Members of the 117th Congress were sworn in on January 3rd, 2021. All legislation from the 116th Congress that did not pass is now expired and will need to be reintroduced to both the House and Senate. Fortunately, former foster youth in higher education will enjoy many of the provisions that were part of The Consolidated Appropriations Act of 2021.
The Consolidated Appropriations Act was signed into law at the end of December 2020. The act contains several notable provisions for youth who have been impacted by the child welfare system. The following sections are contained in “Division X – Support Foster Youth and Families Through the Pandemic.”
Section 3: Continued Safe Operation of Child Welfare Programs and Support for Older Foster Youth
This section includes the Supporting Foster Youth and Families through the Pandemic Act (H.R.7947). Several provisions in H.R. 7947 support former foster youth in higher education programs. It provides for an additional $50 million dollars for Education and Training Voucher (ETV) programs and raises the yearly award amount from $5,000 to $12,000 per student until September 30th, 2022. The federal government will provide a 100% match for Chafee and ETV appropriations during the pandemic. There is also more flexibility in what ETV can be used for, and youth no longer have to maintain satisfactory academic progress to continue receiving the award. Additionally, if youth are unable to enroll in postsecondary education due to COVID-19, they may still be eligible for ETV funding. The age limit for ETV funding was raised to 27 through October 1st, 2021.
This section also waives limitations on the amount of funds allowed for housing assistance. States can now use more than 30% of Federal allotment for room and board payments. The act also expands eligibility for room and board payments to all former foster youth aged 18 and older who have experienced foster care after age 14, even if they did not age out of care. These eligibility requirements apply until September 30th, 2021.
Section 3 also appropriates up to $500,000 to states to implementing driving and transportation programs for foster youth. Funds may be used for youth over age 15 to pay for licenses, insurance costs, and assistance purchasing a vehicle. Funds cannot exceed $4000 per youth, per year. This section may be beneficial for youth who need transportation assistance and are unable to use their ETV or other financial aid funding to do so.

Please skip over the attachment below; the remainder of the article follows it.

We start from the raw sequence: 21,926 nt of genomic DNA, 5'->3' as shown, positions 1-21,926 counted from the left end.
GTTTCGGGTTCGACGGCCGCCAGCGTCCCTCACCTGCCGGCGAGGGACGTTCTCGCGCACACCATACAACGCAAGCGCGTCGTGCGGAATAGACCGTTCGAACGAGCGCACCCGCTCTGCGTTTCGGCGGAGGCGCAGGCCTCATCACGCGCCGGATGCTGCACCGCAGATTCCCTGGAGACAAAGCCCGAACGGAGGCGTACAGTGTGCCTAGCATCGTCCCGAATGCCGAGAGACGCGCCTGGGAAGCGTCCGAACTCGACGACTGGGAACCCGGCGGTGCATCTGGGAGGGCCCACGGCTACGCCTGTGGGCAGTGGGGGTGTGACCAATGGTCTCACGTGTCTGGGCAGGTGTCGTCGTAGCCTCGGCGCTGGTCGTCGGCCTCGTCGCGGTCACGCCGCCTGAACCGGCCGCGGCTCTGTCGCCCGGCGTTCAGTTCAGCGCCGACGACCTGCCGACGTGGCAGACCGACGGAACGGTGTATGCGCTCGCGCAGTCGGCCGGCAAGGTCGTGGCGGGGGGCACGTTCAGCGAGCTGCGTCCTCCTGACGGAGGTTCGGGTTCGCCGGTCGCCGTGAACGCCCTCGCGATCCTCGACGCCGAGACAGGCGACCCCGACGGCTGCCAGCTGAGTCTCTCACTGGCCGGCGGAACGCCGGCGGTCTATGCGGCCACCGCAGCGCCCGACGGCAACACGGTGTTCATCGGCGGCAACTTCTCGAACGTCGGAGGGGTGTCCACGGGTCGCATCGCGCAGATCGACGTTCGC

Section 4: Preventing Aging Out of Foster Care During the Pandemic
In addition, if a foster youth ages out of care during the pandemic, H.R.7947 stipulates they cannot be required to leave foster care simply due to their age, nor can they be denied voluntary re-entry into care. Youth must be notified of the option to return to care if they aged out during 2020-2021 and will continue to be eligible for foster care payments. This provision extends to September 30th, 2021.
Other sections of the Consolidated Appropriations Act will also impact current and former foster youth and higher education students.
Section 103: Fostering Stable Housing Opportunities
Another provision in the appropriations bill will assist youth aging out of the foster care system. Public housing agencies that provide timely assistance to eligible youth, including those who aged out of foster care, are eligible for assistance through this provision. If a youth is complying with certain housing programs, they can have housing assistance extended for up to 24 months.
Section 479A: Discretion of Student Financial Aid Administrators
This provision gives financial aid administrators discretion to adjust cost of attendance, values used to calculate student financial aid need, and values used to calculate Pell grant award amounts. Administrators can do so on a case-by-case basis and with adequate documentation as to why the change is needed. No additional fee will be charged for students who request these reviews.
Section 479D: Special Rules for Independent Students
This provision increases the maximum Pell grant award to $6,495 (previously $6,345). Additionally, the provision allows incarcerated students to receive Pell grants, greatly simplifies the FAFSA form, and forgives $1.3 billion in loans made to historically Black colleges and universities (HBCUs).
The Workforce Innovation and Opportunity Act (QIOA) and the National Apprenticeship Act
This provision provides around $96.5 million to Youth Build activities, which provide work, training, and counseling opportunities for youth between ages 16-24, including youth who aged out of the foster care system or left foster care for kinship guardianship or adoption after age 16.
Currently, 22 states have implemented statewide tuition waivers, and 8 other states have grant programs for students affected by foster care. An additional 8 states also provide a scholarship program for youth affected by foster care.
All states, the District of Columbia, and Puerto Rico utilize the Education and Training Voucher (ETV) funding provided through Chafee. Currently, states are eligible to award students up to $12,000 per year through the ETV program, and students may receive funds for up to five years if they under the age of 27.
More details about each state’s tuition waiver policy can be found at http://depts.washington.edu/fostered/tuition-waivers-state.